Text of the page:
Saturday, March 5, 2016

Nursed Back to Health

Film: Sister Kenny
Format: Turner Classic Movies on rockin’ flatscreen.

We live in many ways in the best possible time. Sure there are tons of problems around the world and it seems like many of them will never be solved. Some of those problems have the potential to kill us all, but we’ve weathered storms before. Medically, though, we’ve come a very long way. It’s been a long time since most people have had to worry about polio, which was the stuff of nightmares just a couple of generations ago. Sister Kenny is a film about polio and specifically about a radical treatment for polio victims. The film is based on the real life and experiences of the real Elizabeth Kenny. I don’t know how accurate it is, but it honestly plays like the truth.

In the years just before World War I, Elizabeth Kenny (Rosalind Russell) has become a nurse. Her friend and mentor Dr. McDonnell (Alexander Knox) would like her to work at his hospital, but she decides instead to live back at home in the Australian outback and be a bush nurse, tending to the local people who have no other medical care. Dr. McDonnell predicts she’ll last six months, but we flash forward to the people in the area throwing her a party on her third anniversary. During that party, she is called away for a case of a new illness that she has never seen. She sends off a telegram to McDonnell and waits for an answer. The diagnosis comes back as infantile paralysis (i.e. polio). Not knowing what to do, she treats her patient with hot compresses and then works their muscles once their muscle spasms have subsided.

During all of this, Elizabeth’s fiancé Kevin Connors (Dean Jagger) returns from a tour of military duty and the two plan to marry. They head off to tell Dr. McDonnell that she will be retiring from nursing, and she brings along one of her patients to show the success of her treatment. She never gets around to the marriage part, though, because there is a terrible outbreak of polio. Local authority Dr. Brack (Philip Merivale) is convinced that he knows the proper treatment for polio and is equally convinced that Elizabeth’s success was due to her not actually treating polio patients. Brack, as you might suspect, comes off as an arrogant shithead, unable to think that a mere nurse has discovered a better treatment for his specialty.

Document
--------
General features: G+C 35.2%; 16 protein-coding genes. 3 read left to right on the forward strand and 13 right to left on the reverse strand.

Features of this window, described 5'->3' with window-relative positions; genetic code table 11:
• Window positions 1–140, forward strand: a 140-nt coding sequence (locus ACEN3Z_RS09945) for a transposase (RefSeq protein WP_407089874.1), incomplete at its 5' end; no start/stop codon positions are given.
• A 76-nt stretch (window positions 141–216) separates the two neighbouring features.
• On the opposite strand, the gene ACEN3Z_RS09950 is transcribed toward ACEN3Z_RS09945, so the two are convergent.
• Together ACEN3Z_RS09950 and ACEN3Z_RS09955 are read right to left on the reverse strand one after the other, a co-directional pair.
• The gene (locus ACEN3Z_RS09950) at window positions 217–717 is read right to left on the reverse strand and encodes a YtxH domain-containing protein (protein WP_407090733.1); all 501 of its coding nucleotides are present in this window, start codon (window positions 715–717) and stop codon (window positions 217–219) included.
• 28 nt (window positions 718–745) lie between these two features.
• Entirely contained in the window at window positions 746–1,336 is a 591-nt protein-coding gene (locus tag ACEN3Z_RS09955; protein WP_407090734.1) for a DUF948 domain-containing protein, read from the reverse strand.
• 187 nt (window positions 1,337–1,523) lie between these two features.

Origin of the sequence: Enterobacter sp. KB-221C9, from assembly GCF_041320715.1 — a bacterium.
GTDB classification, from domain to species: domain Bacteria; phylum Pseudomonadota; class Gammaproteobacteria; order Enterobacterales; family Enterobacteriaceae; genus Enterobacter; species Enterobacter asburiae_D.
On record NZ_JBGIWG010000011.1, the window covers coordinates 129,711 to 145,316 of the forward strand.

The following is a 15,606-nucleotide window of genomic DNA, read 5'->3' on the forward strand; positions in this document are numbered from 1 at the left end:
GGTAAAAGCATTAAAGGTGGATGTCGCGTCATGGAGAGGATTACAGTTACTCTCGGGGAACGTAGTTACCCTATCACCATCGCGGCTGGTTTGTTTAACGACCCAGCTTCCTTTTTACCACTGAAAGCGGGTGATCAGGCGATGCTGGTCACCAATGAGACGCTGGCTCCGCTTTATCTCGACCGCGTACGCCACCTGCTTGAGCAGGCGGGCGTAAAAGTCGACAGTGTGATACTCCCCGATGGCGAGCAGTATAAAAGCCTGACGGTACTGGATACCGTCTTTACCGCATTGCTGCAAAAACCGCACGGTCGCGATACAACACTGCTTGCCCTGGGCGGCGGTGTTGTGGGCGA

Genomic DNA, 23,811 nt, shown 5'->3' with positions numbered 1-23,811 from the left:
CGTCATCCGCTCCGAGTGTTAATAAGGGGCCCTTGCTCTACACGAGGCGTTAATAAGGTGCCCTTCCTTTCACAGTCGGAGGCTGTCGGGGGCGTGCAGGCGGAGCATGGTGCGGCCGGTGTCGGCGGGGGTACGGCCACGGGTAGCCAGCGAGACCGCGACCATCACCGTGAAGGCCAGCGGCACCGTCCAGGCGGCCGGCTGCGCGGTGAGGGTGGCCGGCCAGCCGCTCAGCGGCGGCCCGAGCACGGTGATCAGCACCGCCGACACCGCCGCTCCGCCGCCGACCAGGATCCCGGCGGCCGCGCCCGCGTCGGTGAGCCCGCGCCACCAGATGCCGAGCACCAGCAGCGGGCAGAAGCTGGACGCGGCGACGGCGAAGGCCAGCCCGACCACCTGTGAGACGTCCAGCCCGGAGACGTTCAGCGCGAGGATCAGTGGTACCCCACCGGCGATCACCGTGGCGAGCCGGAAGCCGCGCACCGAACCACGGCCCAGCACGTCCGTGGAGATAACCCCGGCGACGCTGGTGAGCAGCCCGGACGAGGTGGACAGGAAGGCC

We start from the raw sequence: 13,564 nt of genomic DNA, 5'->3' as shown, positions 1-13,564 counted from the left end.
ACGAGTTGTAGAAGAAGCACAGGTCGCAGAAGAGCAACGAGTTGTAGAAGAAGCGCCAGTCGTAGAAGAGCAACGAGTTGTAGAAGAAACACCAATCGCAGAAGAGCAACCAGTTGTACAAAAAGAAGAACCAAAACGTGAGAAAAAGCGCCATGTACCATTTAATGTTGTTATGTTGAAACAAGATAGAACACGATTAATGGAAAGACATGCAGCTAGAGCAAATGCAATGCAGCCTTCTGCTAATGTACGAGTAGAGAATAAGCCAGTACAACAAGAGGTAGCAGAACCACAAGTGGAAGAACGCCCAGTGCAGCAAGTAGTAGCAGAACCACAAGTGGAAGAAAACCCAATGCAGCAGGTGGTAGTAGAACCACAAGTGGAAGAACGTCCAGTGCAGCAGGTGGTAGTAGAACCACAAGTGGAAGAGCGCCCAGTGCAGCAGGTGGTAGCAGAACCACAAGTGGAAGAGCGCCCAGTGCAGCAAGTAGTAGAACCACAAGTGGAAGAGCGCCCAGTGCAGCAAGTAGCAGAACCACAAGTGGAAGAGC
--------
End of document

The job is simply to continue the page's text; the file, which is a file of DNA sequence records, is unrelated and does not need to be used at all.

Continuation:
What ensues, then is years of work from Elizabeth Kenny. During World War I, she joins the military and naturally finds a way to spend time with Kevin, who is wounded. This is also where she earns the rank of “Sister,” and it is the title by which she is referred to for the rest of the film; there’s no nun-ifying here. After the war, the two plan to marry again, but Dr. McDonnell convinces her to continue her work, assuring her that within a few years the medical profession will come around.

And, of course, it doesn’t. “A few years” eventually becomes more like thirty, and we’re in the middle of World War II when the film ends, with Elizabeth and Kevin never tying the knot because of her dedication to the stricken children of the world. She treats polio victims in Australia, Europe, and eventually the United States, and in each case she is attacked by the medical professionals in the area despite her obvious success.

Films like Sister Kenny are problematic for me because they do two things at the same time. On the one hand, Sister Kenny shows the value of experimentation and the scientific method. Elizabeth Kenny’s treatments evidently did actually work. In fact, there’s some evidence that Rosalind Russell campaigned hard for this role because a nephew of hers was treated with Kenny’s methods and made a full recovery. The problem is that because Elizabeth Kenny didn’t actually work within the system, she was seen as an outsider and a crank, even though she wasn’t.